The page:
Multi-farm Assessment of the Optimal Yield Performance in Six Hop Cultivars Grown Throughout Ohio

2016 Annual Report for FNC15-1008

Project Type: Farmer/Rancher
Funds awarded in 2015: $22,497.00
Projected End Date: 02/15/2017
Grant Recipient: Hop 'n' Pepper Farms, LLC
Region: North Central
State: Ohio
Project Coordinator:
Dr. Steve Patterson
Hop 'n' Pepper Farms, LLC

Multi-farm Assessment of the Optimal Yield Performance in Six Hop Cultivars Grown Throughout Ohio


The goal of the project is to assess and compare 1st and 2nd year (and beyond) yield performance in six popular hop cultivars (Cascade, Centennial, Columbus, Galena, Northern Brewer, and Willamette) in replicated field experiments at three elevations in Ohio. The three hop farms involved in the project are located in Southeastern (Hop ‘n’ Pepper Farms, LLC, Athens, OH, 39.3292° N 82.1014° W, Elev. 723´), West Central (Heartland Hops, Fort Recovery, OH, 40.4128° N 84.7764° W, Elev. 942´) and Northeastern Ohio (Hop Focus, Orwell, OH, 41.5350° N 80.8683° W, Elev. 896´), therefore covering the 3 major latitudes across the state and all three farms. While we had anticipated having a harvest in the Fall of 2015, the unusual amount of rainfall that we experienced from March through May and into June prohibited our ability to get into the fields to put up our trellis systems. More importantly, the heavy moisture content kept all three farms from getting our rhizomes in the ground until mid-June, any earlier and we would have risked losing them all.

Due to the lack of 2015 data, we will continue to make crop comparisons during the 2016 and 2017 harvest seasons.

Objectives/Performance Targets

On May 11, 2015 all three farms received our soil reports a month before planting: soil test results. As stated earlier, due to the heavy rains throughout May and into June, the Cascade, Centennial, Columbus, Galena, Northern Brewer, and Willamette rhizomes could not be safely planted until mid-June. Due to the late planting, all 6 cultivars at the three test yards reached heights ranging from 6 to 8 feet, had healthy leaf structure and strong bines with no signs of mildew or insect infestation. Unfortunately, none of the cultivars produced enough cones to receive reliable yields (wet pound per plant) or quality (Alpha Acid %, Beta Acid %, and Cohumulone %) for each of the six varieties to be assessed between each of the farms for year 1.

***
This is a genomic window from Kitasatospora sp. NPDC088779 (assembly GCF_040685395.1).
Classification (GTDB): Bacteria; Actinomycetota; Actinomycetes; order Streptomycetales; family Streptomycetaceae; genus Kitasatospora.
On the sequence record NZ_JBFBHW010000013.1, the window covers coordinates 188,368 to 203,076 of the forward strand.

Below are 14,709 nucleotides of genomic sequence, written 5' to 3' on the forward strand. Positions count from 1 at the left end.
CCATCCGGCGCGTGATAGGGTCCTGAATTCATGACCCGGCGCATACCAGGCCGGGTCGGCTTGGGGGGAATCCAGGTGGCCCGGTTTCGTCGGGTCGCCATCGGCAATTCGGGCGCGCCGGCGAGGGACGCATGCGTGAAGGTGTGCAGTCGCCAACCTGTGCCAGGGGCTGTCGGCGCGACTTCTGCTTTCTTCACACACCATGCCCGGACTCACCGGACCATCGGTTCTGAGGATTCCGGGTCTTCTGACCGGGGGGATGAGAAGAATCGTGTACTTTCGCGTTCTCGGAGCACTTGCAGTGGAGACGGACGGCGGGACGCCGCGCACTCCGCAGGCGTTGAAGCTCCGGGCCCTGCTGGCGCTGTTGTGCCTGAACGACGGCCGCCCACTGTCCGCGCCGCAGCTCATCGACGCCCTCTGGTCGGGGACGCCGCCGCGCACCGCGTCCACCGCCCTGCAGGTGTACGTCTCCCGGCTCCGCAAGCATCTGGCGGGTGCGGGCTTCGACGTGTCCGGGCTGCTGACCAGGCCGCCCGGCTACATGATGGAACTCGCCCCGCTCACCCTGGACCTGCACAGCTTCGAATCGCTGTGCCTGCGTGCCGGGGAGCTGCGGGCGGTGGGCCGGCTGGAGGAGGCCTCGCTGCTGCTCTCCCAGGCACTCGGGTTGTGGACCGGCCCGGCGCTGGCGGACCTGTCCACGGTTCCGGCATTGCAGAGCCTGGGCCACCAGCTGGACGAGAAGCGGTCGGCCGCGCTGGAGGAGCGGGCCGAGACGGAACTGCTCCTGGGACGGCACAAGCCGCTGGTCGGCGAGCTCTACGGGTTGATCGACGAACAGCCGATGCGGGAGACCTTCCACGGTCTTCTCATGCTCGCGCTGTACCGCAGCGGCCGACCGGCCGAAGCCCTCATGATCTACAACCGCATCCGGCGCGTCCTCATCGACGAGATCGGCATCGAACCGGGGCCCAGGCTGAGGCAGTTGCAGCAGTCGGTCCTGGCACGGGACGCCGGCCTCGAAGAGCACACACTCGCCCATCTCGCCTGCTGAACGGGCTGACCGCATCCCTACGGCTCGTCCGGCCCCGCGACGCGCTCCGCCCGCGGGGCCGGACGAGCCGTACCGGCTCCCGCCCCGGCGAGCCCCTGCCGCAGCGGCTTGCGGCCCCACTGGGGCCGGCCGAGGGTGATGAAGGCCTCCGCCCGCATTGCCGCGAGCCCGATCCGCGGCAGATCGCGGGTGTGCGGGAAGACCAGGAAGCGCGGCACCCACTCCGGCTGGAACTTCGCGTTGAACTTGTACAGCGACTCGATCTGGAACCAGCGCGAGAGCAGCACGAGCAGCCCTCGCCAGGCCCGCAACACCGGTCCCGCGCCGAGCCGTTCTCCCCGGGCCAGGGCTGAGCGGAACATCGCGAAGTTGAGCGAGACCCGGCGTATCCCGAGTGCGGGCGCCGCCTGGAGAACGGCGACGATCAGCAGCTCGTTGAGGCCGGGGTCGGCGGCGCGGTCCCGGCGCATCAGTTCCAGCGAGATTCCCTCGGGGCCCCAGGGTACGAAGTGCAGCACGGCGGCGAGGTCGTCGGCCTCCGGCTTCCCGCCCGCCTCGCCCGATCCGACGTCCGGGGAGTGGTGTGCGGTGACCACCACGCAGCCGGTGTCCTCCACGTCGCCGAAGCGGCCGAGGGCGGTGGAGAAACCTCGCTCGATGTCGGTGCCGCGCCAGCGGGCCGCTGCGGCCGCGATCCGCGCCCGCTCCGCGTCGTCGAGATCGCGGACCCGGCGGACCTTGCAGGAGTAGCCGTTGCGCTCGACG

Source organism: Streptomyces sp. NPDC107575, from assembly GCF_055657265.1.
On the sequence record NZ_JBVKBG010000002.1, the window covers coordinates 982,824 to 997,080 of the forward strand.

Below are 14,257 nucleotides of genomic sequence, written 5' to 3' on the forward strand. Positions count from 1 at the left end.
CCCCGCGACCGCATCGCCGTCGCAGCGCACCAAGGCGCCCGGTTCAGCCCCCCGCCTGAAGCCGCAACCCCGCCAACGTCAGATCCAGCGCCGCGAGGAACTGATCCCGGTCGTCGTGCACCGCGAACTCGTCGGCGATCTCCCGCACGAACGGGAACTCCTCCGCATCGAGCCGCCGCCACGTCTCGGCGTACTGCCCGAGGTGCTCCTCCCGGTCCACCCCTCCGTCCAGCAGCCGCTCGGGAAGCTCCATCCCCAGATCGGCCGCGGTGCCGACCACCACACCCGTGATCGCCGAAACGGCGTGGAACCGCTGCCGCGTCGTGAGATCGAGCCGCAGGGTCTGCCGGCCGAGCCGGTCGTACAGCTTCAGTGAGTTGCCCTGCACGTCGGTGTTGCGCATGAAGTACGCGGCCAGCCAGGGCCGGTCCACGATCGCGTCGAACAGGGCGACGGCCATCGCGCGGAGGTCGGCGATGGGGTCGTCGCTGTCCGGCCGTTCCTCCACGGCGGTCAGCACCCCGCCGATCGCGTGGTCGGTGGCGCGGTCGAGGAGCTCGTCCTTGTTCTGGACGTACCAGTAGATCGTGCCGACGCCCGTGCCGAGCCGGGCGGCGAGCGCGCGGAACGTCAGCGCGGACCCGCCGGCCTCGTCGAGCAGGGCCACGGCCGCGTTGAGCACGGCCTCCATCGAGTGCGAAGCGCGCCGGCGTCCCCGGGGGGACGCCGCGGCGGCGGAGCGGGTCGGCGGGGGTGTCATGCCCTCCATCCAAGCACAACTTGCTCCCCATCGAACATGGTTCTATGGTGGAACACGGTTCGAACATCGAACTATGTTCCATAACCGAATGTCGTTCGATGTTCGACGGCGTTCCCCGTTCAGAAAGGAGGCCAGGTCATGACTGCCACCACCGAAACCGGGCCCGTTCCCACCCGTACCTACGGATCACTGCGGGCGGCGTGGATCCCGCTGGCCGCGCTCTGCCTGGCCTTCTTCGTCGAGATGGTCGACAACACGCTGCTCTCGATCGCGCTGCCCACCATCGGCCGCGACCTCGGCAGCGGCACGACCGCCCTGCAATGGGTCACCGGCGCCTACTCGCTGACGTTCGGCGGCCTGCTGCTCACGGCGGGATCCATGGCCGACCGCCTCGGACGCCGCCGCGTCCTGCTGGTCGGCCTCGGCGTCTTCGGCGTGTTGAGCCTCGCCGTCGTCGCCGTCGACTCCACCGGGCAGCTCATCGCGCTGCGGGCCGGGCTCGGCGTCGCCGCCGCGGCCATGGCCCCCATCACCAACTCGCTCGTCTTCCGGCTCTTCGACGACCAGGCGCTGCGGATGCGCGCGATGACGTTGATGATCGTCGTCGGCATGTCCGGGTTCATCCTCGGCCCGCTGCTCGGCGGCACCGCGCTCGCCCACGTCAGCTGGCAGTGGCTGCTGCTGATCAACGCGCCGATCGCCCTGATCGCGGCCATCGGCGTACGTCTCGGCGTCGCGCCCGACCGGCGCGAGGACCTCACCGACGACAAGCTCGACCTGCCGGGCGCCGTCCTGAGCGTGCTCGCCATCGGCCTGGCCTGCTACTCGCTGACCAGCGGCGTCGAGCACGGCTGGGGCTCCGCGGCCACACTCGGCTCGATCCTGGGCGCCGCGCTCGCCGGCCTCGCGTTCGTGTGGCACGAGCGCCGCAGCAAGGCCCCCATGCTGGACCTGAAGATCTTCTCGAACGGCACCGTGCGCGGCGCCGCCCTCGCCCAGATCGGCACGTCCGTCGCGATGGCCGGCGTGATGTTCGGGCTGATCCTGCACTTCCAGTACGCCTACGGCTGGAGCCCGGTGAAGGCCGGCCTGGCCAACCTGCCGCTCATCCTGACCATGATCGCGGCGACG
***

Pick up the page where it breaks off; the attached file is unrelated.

All three farms had erected trellis systems and planted rhizomes by mid-June of 2015 (Heartland Hops (Andy Pax), Fort Recovery, Ohio and Hop ‘n’ Pepper Farms, LLC (Steve Patterson), Athens, Ohio pictured). Bines were harvested in October and hop yards were mulched over for the Winter.

 PATTERSON Farm 2 PAX Farm 2

Impacts and Contributions/Outcomes

Andy Pax will be presenting a study update at the Ohio Hop & Craft Brewers Annual Conference held Febuary 25-26 in Wooster, Ohio at the OSU/OARDC. Research results will also be presented at the OSU Extension Hops field Days held throughout the state in the summer of 2016. 


Andy Pax
Heartland Hops
206 S. Wayne St.
Fort Recovery, OH 45846
Office Phone: 4198524887
Brian Burns
Hop Focus
97 W Walnut St
Jefferson, OH 44047
Office Phone: 4409944236